The New MTV

Yes, another piece about how the ‘M’ in MTV should not stand for ‘music’ anymore, and should instead stand for ‘millennial.’ But the fact that so many people are writing on this shows that it is an issue.

The MTV VMA’s are probably the one time of the year that MTV actually attempts to showcase music. Sometimes they succeed in doing so, but other times, it just feels like a pop award show, with the music coming in second to the scandalous events sure to take place that evening.

I have had less and less interest in watching the VMA’s in the past few years, but this year I decided; why not?

A lot did go right at the VMA’s. Beyoncé took over the night, but unfortunately, right before Britney, causing everyone to forget that this was her first VMA performance since what we refer to as “2007 Britney.” My fave Teyana Taylor, only 8 months postpartum, revealed that she has a body of a greek goddess in Kanye’s newest video. Jimmy Fallon, always one to stay current, gave us the Ryan Lochte impersonation we’ve been waiting for. Drake professed his undying love for Rihanna and her reaction was a quick dab.

Although not the most eventful VMA’s, they were entertaining nonetheless. But what about the music? It has been a week since the show and I honestly couldn’t remember who took home best video before a quick google search, although I was almost certain it was Beyoncé.

Yas Bey. Image: highsnobeity.com
Yas Bey. Image: highsnobeity.com

The most shocking and clear sign that music is no longer MTV’s priority, even for the VMA’s was that there was almost zero mention of the two greats we’ve lost this year in the music industry: David Bowie and Prince. Both of them had been nominated for numerous VMA’s throughout their careers. Both have played a significant role in popularizing the music video art form. Hell, Bowie was one of the first recipients of the Video Vanguard Award in 1984. Although he was posthumously nominated for a couple of awards this year, I still don’t think that was enough respect given to such an influential artists.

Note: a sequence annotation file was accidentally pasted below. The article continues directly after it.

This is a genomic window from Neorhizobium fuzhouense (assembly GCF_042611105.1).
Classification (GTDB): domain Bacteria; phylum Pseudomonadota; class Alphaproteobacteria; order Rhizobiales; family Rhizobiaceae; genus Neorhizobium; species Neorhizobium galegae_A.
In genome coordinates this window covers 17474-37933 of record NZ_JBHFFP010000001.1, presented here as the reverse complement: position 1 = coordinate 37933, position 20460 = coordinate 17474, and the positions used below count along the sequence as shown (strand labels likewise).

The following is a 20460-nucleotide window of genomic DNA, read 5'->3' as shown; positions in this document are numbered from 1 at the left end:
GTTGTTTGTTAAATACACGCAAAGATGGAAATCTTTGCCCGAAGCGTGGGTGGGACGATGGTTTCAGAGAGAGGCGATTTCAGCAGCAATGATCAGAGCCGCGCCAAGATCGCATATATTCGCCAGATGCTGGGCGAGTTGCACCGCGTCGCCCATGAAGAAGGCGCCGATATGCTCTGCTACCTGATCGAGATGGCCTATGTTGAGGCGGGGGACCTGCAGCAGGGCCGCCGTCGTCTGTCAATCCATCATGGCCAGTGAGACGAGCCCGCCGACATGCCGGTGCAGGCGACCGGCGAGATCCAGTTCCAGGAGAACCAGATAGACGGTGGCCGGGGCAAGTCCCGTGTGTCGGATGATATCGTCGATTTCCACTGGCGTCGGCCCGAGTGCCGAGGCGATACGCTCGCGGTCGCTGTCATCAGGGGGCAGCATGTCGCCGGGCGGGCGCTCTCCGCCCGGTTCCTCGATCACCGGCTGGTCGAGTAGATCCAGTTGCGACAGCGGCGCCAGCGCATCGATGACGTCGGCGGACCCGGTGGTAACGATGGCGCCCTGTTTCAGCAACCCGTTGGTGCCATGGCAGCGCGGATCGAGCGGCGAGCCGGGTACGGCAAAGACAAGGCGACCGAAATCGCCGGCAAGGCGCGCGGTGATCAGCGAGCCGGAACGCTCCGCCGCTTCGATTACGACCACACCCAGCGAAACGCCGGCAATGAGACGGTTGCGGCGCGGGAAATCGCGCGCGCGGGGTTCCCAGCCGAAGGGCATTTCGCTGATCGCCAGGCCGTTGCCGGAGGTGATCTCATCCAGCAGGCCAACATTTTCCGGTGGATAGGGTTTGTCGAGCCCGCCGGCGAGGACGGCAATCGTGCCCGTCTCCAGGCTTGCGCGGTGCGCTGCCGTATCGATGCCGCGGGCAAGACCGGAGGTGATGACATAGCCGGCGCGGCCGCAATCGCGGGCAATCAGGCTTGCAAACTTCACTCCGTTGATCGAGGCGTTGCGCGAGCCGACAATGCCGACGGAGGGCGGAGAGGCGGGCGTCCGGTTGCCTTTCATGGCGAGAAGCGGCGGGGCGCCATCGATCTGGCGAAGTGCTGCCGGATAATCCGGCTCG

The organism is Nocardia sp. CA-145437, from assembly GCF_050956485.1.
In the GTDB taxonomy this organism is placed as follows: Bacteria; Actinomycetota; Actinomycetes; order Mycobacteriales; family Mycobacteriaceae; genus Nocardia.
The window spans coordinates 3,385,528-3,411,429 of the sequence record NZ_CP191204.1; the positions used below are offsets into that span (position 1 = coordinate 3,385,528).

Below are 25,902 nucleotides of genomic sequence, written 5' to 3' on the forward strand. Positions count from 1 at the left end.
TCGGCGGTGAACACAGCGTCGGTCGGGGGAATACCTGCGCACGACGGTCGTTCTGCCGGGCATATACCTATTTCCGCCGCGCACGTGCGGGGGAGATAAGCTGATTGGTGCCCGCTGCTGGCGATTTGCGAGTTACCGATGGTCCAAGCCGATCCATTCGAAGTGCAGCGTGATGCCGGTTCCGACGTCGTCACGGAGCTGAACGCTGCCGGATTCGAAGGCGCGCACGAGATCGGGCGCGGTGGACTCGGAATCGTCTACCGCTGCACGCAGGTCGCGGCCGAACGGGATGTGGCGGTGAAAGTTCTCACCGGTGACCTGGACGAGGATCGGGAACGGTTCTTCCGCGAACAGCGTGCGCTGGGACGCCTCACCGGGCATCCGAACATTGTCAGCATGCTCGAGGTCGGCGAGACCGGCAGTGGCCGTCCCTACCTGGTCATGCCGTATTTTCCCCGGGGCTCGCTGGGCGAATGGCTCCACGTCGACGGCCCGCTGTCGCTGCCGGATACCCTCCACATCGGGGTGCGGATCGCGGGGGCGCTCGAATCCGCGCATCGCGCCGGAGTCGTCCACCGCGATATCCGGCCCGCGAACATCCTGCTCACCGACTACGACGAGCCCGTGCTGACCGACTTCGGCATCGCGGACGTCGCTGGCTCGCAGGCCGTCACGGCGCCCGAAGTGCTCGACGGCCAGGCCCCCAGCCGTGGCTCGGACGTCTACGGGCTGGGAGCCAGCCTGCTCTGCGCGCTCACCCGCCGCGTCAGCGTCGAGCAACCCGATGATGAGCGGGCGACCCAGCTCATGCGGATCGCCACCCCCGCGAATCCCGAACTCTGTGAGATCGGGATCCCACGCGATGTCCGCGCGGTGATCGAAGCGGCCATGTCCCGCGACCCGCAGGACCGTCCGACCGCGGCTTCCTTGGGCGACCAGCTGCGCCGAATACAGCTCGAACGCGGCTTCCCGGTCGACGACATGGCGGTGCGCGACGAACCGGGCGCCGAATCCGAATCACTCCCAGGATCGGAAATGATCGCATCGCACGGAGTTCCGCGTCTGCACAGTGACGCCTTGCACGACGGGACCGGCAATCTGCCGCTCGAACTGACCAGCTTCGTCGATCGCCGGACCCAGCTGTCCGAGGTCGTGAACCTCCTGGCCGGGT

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David Bowie’s “China Girl.” Image: enimusic.

So why the snubs? Maybe this is further proof that MTV is focusing on catering solely towards the future and really is now for millennials. After all, from experience with my generation, not too many people born in the 1990’s or later would classify Prince of Bowie as one of their favourite artists. They could have cut one of Rihanna’s performances to pay tribute to our fallen legends, but would that have been fair for Rihanna? Bowie had his night in 1984 and he wasn’t even there (see video below). They could have told Beyoncé to chill and not perform her whole tour, but I feel like even Prince wanted to see those 16 minutes of her slaying the stage. Maybe this was MTV not letting the past take away from the present, and let’s be honest, present day music does, for some reason, favour Kim Kardashian more than legends like Prince.

I admit, neither Prince nor Bowie made as big as an impact on music videos as Michael Jackson, so I did not expect a whole ceremony dedicated to them. I didn’t even expect a full memorial or musical number. All I really wanted was for someone to say the words “Rest in peace David Bowie” or “Rest in peace Prince,” as an acknowledgment of the hard work and boundaries these artists have broken in the music industry.

It’s okay though, because no one really watches MTV the other 364 days of the year anyways. And we know that the Grammy’s next year will give Prince the justice he deserves.

 

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